With those 4 numbers we now know our vmin0-vmnic3 are the Intel I350-t NDC (network daughter card) which are the LAN on motherboard ports. It's good that they are listed, but if we click on the ESXi version from the results, we now can see the list of driver and firmware combinations that VMware supports:

So we have information, how do we find what drive and firmware is running on ESXi?

For network cards

Use this command:

ethtool -i vmnicX


~ # ethtool -i vmnic0
driver: igb
version: 5.3.1
firmware-version: 1.67, 0x80000d93, 16.5.20
bus-info: 0000:01:00.0

So we have found out that the driver is called igb, it's version 5.3.1 and firmware is v1.67. Checking the website, we see that this driver is compatible with any firmware version (if there was a specific firmware it would be listed, instead of N/A, like in the case of igb 5.2.7). This means for this device we are running on VMware approved drivers and firmware.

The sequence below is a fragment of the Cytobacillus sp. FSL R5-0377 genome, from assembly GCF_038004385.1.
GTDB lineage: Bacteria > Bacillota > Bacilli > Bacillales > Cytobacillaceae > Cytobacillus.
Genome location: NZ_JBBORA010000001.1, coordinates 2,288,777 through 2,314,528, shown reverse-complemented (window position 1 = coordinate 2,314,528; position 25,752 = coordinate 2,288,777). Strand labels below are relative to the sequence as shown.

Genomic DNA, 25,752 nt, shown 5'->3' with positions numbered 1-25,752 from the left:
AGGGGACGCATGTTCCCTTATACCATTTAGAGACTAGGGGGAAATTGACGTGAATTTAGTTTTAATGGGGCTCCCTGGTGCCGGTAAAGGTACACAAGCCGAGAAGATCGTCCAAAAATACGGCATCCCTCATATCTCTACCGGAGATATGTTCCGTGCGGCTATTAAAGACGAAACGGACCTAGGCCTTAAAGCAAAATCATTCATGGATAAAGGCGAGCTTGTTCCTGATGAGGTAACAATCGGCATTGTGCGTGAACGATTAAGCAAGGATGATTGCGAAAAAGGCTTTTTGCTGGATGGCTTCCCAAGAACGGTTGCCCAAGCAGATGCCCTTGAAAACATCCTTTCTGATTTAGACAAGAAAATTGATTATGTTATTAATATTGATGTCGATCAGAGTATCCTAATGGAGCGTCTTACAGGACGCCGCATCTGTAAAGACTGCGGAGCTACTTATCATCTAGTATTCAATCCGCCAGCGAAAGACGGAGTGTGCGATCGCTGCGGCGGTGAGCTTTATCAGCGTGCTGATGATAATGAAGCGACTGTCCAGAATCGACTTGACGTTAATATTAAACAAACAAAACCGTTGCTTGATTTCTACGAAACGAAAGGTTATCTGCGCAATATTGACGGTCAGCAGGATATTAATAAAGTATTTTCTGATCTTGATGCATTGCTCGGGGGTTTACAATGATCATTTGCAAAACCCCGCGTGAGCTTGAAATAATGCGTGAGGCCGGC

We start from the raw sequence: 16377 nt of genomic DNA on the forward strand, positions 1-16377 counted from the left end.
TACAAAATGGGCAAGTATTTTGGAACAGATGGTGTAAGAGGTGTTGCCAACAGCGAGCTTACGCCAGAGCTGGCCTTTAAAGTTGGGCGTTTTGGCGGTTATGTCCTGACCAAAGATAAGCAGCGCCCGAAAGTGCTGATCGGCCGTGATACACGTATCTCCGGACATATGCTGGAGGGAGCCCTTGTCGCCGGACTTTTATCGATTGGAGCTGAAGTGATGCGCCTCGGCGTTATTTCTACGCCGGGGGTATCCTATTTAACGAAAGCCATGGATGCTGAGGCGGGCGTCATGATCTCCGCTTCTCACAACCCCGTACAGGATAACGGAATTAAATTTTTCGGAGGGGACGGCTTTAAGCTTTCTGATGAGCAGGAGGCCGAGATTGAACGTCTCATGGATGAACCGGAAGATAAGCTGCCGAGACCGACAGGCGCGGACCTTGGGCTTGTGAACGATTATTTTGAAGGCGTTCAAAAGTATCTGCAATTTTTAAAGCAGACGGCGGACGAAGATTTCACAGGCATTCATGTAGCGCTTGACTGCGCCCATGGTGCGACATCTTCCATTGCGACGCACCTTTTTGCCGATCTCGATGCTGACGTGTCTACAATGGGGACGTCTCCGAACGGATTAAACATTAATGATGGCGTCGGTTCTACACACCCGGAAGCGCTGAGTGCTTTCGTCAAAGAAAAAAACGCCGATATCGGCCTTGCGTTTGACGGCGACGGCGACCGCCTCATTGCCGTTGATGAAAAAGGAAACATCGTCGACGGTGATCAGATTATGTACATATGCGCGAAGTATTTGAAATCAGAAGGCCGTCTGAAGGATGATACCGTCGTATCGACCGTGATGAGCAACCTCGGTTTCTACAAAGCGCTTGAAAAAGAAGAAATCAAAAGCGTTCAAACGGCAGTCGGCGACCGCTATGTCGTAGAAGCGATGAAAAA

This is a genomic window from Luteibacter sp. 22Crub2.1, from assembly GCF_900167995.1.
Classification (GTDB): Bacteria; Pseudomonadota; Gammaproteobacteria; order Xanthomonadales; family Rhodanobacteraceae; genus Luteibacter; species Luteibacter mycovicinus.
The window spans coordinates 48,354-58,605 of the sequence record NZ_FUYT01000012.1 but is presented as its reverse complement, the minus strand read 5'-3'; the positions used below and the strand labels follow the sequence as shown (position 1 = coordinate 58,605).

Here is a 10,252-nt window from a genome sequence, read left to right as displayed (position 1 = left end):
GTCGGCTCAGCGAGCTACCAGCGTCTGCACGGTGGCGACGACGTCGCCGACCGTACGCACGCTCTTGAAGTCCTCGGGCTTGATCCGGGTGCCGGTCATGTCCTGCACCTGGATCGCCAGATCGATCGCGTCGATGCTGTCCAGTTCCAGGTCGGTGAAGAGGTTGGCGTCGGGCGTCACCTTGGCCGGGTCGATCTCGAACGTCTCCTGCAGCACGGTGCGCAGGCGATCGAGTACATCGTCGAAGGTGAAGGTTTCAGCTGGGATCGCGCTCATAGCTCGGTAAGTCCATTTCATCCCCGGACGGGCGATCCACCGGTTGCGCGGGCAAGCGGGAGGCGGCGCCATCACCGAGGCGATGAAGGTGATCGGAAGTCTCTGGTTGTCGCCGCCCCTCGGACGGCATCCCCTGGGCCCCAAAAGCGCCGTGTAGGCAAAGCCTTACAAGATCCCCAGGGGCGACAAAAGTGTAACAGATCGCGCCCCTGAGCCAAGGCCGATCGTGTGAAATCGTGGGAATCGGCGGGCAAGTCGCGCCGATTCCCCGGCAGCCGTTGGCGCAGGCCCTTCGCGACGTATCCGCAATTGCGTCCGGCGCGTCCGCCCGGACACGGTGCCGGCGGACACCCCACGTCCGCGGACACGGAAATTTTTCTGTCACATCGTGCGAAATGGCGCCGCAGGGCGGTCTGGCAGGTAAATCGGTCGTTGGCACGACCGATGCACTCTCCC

For storage HBAs

The commands for HBAs are not as clean and may vary by your vendor. 

You first find the driver being used. This command lists HBA devices:

esxcfg-scsidevs -a

~ # esxcfg-scsidevs -a
vmhba38 ahci              link-n/a  sata.vmhba38                            (0:0:31.2) Intel Corporation Wellsburg AHCI Controller
vmhba39 ahci              link-n/a  sata.vmhba39                            (0:0:31.2) Intel Corporation Wellsburg AHCI Controller
vmhba0  megaraid_perc9    link-n/a  unknown.vmhba0                          (0:2:0.0) LSI / Symbios Logic Dell PERC H330 Mini Adapter
vmhba1  ahci              link-n/a  sata.vmhba1                             (0:0:17.4) Intel Corporation Wellsburg AHCI Controller
vmhba2  ahci              link-n/a  sata.vmhba2                             (0:0:31.2) Intel Corporation Wellsburg AHCI Controller
vmhba3  lpfc              link-up   fc.20000090XXXXXXXX:10000090XXXXXXXX    (0:5:0.0) Emulex Corporation LPe12000 8Gb Fibre Channel Host Adapter

Or you can also use

esxcli storage core adapter list